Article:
Cities around Asia and the Pacific are identifying ways of making their environment healthier and more livable through the improvement of air, water and land.
Sprawling slums and polluted rivers
Deteriorating and unsafe buildings
Chaotic traffic and frightened pedestrians
A lack of parks and green space
Poverty, inequity and an unsafe environment for women and children
A lack of parks and green space
Cities in Asia have grown faster than any other urban areas in the world. Yet, urban planning has often been an afterthought. By 2015, there will be 12 Asian megacities, and by 2022 in the region there will be more people living in cities than in the countryside.
Urbanization comes with costs. Noise and congestion are among the most apparent features of cities. City living entails higher costs for housing, raising children, and health care. In addition, income inequality and crime rates tend to be higher in urban areas.
Asia has already been facing enormous environmental challenges. Three of the top five carbon dioxide (CO2) emitting economies and 11 of the 20 most polluted cities in the world are in Asia. In many Asian nations, losses from traffic-related congestion amount to 5% of gross domestic product (GDP). The situation is particularly worrisome in poor cities that experience rapid growth, where pollution is becoming extremely serious, infrastructure supply lags behind demand, and basic public services such as water connections and solid waste disposal do not reach the majority. In addition, many residents live on marginal lands where they face risks from flooding, disease, and other shocks.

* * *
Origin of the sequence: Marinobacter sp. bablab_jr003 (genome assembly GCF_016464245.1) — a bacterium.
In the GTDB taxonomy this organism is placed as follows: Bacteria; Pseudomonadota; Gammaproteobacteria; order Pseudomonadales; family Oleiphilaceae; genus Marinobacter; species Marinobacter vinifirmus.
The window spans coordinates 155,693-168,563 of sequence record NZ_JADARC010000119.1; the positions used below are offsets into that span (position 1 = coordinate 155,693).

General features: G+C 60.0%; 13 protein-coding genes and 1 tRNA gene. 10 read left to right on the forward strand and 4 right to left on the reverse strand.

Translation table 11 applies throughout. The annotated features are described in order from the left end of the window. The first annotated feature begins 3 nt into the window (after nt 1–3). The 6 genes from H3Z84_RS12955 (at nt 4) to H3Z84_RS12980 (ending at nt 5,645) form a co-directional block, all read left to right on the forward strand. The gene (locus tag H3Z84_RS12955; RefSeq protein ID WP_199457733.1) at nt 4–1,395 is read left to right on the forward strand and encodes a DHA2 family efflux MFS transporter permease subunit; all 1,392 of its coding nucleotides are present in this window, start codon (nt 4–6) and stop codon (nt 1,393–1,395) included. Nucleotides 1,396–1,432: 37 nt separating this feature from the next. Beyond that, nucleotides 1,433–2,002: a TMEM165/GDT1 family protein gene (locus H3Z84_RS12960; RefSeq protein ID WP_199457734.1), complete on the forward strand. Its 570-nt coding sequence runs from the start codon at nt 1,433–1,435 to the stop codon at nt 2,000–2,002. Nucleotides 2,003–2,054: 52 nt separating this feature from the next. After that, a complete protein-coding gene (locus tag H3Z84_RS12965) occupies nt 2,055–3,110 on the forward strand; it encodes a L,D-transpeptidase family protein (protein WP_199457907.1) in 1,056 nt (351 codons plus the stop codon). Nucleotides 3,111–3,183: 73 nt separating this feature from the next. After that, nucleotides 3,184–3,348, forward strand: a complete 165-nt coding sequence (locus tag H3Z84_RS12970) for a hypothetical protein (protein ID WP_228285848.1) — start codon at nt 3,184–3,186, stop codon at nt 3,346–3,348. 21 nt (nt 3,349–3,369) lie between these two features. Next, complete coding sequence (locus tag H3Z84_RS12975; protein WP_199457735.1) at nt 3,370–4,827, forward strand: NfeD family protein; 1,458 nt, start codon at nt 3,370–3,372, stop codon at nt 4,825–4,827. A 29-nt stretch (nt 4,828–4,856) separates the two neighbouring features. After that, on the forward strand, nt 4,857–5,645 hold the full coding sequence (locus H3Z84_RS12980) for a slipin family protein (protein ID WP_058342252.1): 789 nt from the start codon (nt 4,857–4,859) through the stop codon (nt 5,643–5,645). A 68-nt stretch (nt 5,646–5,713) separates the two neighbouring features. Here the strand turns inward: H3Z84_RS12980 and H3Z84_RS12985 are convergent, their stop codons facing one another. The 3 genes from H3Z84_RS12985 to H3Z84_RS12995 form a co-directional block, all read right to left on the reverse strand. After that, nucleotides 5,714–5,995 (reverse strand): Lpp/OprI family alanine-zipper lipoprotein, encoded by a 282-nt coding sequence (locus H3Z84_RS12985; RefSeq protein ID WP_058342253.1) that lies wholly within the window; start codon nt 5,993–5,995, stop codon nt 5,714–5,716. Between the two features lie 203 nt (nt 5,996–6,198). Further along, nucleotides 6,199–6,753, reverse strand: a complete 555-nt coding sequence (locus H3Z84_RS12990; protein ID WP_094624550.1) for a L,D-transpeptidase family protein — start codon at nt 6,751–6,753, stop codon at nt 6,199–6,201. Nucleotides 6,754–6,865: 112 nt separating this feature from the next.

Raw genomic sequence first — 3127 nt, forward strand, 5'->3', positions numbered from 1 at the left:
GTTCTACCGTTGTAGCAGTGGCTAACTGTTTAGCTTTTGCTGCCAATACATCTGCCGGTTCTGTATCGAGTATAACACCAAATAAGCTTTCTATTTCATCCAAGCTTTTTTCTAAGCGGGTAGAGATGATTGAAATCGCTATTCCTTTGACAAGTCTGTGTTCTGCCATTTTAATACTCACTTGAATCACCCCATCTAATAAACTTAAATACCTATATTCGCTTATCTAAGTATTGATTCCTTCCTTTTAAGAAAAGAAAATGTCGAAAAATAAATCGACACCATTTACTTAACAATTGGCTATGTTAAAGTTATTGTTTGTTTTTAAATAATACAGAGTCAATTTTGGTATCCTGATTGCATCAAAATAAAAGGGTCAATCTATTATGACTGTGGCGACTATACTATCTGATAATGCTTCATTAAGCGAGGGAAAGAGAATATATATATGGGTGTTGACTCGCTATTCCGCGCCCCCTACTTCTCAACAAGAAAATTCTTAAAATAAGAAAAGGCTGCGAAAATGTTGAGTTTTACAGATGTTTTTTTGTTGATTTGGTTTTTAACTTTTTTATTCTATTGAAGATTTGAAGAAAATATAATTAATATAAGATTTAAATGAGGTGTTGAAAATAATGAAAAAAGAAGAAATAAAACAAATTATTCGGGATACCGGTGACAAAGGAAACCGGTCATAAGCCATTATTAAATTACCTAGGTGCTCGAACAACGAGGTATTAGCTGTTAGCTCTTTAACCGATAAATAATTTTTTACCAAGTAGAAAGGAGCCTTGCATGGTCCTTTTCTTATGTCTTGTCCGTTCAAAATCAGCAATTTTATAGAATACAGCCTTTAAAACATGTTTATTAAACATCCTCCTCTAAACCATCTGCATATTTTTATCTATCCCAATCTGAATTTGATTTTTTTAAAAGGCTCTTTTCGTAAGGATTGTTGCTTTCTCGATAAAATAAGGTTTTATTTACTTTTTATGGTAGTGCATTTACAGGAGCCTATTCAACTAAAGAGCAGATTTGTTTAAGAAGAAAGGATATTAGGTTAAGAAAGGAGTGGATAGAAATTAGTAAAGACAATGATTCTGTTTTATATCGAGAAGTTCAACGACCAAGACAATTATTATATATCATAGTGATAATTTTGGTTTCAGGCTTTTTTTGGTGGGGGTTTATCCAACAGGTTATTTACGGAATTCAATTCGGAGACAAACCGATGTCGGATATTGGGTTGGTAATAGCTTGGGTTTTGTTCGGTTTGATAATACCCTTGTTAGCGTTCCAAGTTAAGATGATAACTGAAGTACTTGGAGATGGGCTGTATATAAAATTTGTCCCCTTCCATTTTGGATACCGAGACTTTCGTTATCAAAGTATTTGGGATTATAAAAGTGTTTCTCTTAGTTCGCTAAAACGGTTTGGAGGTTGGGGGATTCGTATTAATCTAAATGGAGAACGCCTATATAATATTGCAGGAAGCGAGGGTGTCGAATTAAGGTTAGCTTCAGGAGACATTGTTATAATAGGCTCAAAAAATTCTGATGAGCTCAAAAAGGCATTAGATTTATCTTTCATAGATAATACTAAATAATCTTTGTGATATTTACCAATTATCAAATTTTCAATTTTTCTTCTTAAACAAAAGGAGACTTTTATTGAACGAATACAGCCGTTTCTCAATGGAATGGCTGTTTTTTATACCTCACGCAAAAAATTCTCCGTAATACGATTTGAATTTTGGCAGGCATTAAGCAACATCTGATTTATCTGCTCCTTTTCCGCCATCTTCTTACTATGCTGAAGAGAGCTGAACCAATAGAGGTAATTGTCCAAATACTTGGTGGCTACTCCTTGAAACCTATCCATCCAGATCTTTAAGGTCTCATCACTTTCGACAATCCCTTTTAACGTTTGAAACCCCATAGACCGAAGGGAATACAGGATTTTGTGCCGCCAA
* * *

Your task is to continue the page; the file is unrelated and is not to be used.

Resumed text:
Asia’s cities will become home to another 1.1 billion people in the next two decades as the poor continue to be drawn to better opportunities. Many of these people go into slums.
Currently, about 520 million people in the region live in urban squalor and by 2015 that is expected to rise to 700 million.
According to the March 2011 report, McKinsey Global Institute’s Urban World, half of the 600 cities that account for 60% of global gross domestic product are in Asia. In most countries in Asia, cities generate more than 80% of gross domestic product.
By 2030, cities will provide 70% of all new jobs in India. By that time, the economy of the city of Delhi will be bigger than Malaysia's economy is today, according to McKinsey.
Typhoon Ketsana dropped 455 mm - a month’s worth - of rain on Metro Manila in the Philippines on 26 September 2009, flooding vast areas, killing hundreds, and stranding thousands. ADB supported emergency relief efforts shortly after the typhoon hit the country.
Urbanization increases vulnerability because life and asset losses are much larger in cities than in the countryside when a disaster strikes. In this context, the issue of climate change becomes particularly relevant to cities. Climate change is recognized to have caused extreme weather and rising sea levels. While there are many unknowns about the extent and timing of these impacts, the consensus is that the challenge is real and imminent, and that different cities will face urgent challenges.